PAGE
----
Laval police arrested the 10 boys who police allege were trading photos — in several cases, of each other's girlfriends — among themselves on their smartphones.
All of the teens were charged with possession and distribution of child pornography, while two of the boys also face charges for producing child pornography.
Laval police Const. Nathalie Lorrain said police and parents were called to a Laval high school in the English-language Wilfrid Laurier School Board, after a school staff member discovered a male student was showing other boys sexually explicit photographs of a girl.
"There was a small network of 10 young men that were soliciting young girls that some of them knew very well," said Lorrain.
"They were asking these girls for sexually explicit pictures — sometimes with a lot of insistence."
She said the photos were shared among boys at three Laval schools:
Mother Theresa Junior High School.
Laval Liberty High School.
Laurier Senior High School.
Late this afternoon, the school board issued a written statement, saying that the board takes incidents like these very seriously and is proactive in implementing its schools preventative educational strategies to teach students.
"The school teams have been implementing strategies to raise awareness and educate students on safe and responsible use of technology," said the board's director general Stephanie Vucko. "More importantly, intimidation of any sort is not tolerated at any schools of the Sir Wilfrid Laurier School Board."
|Sir Wilfrid Laurier School Board|
Vucko called on parents to be vigilant, "as these incidents occur off school premises but resurface when the students are at the school."
"Courageous conversations need to take place to discuss the [misuse] of technologies that are so readily accessible," she said.
After a brief court appearance this afternoon, the boys were released into the custody of their parents.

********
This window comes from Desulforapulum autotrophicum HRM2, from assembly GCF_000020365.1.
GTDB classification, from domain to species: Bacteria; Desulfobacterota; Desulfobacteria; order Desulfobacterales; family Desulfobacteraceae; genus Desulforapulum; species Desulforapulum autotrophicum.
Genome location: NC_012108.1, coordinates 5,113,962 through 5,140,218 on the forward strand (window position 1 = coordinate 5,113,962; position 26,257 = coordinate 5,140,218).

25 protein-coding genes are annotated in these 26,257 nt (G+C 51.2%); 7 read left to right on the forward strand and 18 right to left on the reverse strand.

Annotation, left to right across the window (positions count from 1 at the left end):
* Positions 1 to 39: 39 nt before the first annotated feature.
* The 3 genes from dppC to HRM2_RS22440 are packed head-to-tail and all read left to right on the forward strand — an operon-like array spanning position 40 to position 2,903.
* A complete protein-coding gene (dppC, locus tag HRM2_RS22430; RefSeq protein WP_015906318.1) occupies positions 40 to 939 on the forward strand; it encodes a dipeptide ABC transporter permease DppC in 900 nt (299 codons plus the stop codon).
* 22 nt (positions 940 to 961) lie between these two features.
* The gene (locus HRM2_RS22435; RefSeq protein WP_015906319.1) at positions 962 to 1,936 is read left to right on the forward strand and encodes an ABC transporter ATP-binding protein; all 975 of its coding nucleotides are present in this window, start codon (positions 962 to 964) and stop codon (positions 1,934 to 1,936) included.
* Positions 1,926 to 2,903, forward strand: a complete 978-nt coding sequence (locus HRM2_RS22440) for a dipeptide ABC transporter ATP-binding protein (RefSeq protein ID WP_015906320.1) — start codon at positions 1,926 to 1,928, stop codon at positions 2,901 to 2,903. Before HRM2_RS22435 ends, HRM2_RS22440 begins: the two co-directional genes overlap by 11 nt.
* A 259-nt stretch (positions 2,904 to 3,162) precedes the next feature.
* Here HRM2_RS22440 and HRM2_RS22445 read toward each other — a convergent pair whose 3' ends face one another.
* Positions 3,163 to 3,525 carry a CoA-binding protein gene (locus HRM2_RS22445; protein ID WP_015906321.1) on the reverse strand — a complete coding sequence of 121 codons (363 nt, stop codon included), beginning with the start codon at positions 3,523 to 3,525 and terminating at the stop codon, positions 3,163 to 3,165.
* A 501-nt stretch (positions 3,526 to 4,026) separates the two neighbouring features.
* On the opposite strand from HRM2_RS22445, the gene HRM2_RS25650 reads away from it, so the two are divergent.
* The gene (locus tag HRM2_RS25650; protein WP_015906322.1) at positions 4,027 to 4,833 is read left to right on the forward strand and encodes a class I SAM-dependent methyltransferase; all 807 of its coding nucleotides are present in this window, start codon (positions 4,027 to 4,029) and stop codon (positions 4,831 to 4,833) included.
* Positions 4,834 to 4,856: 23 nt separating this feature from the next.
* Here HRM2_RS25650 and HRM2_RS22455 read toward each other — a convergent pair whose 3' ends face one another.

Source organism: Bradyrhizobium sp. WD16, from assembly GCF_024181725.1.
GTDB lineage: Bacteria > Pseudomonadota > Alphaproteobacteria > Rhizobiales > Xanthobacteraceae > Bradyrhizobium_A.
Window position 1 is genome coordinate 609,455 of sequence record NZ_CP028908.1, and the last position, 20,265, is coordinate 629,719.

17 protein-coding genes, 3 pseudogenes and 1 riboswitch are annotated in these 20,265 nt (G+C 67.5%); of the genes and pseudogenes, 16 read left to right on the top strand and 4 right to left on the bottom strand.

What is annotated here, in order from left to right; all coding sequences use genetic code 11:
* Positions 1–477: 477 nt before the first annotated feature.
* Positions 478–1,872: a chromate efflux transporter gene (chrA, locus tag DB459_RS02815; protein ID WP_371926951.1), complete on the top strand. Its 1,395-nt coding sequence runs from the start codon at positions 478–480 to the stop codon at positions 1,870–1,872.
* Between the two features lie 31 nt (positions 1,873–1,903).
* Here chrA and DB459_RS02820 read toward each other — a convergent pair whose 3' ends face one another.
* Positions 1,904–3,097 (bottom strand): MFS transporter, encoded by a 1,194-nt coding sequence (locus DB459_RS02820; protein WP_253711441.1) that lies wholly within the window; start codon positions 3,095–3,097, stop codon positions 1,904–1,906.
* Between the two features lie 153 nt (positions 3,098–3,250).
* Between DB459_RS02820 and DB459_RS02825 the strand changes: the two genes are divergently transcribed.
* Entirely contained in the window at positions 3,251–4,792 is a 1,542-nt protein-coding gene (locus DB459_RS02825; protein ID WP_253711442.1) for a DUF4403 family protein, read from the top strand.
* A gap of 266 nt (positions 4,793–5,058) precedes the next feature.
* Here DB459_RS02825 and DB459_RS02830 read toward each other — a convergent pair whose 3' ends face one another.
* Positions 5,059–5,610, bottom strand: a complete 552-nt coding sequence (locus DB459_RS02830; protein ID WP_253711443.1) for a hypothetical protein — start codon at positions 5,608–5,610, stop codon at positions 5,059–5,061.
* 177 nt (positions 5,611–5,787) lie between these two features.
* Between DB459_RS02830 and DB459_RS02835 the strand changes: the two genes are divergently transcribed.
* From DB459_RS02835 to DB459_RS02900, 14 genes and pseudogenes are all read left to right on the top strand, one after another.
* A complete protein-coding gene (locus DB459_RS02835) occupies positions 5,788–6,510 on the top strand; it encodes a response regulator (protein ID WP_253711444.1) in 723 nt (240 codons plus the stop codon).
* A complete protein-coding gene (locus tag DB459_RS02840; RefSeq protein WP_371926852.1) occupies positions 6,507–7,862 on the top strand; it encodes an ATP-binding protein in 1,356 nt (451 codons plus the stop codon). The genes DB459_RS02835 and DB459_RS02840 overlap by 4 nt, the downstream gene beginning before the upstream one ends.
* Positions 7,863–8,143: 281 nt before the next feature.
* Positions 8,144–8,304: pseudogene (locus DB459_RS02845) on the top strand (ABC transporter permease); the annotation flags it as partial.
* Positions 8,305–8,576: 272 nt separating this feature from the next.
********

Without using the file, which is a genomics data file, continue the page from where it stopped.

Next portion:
They are due back in court on Jan. 20.
They were ordered to adhere to a number of conditions: to keep the peace, to maintain orderly conduct and to refrain from any contact with the alleged victims unless they cross their paths at school.
The boys have also been banned from using computers and any other electronic devices that would give them access to the internet, unless it is for school work and unless they are supervised by a parent or school official.
Laval police said the investigation continues. They said there could be more arrests, and there could be more victims.
Girls thought Snapchat was safe, police say
Lorrain said some of the alleged victims thought they were safe because they were using the Snapchat app, which allows users to take and send photos that disappear from a receiver's device after a few seconds.
However, she said, the young men involved would capture and save screen grabs of the photos before they disappeared.
"Once the picture is sent in cyberspace, it's completely lost," Lorrain said. "You can't recuperate that, unfortunately."
Lorrain said Laval police want to broadcast a clear message that the sharing of explicit photos can spiral into dangerous situations.
"In some cases, the girls were pretty shaken up when they found out," Lorrain said.
"What we want really is for these young people to respect themselves," she said. "The boys respect the girls. Girls, respect yourselves, and don't send pictures like that."
Teens in Rehtaeh Parsons case also charged (See: http://northwoodssaveachild.blogspot.com/2013/08/bad-day-for-pornographers-perverts-and.html)
The charges against the Laval teens coincide with the appearance of two 18-year-old men in provincial court in Halifax, charged in connection with the Rehtaeh Parsons case.
One man is charged with creating and distributing child pornography and a second with distributing child pornography.
Both were youths at the time of her death last spring. The 17-year-old was taken off life support a few days after a suicide attempt.
According to her parents, four boys sexually assaulted their daughter at a house party when she was 15. The Cole Harbour, N.S., teen was then said to have been mocked by classmates, enduring relentless harassment and humiliation after a digital photo of the attack was circulated at school and on social media.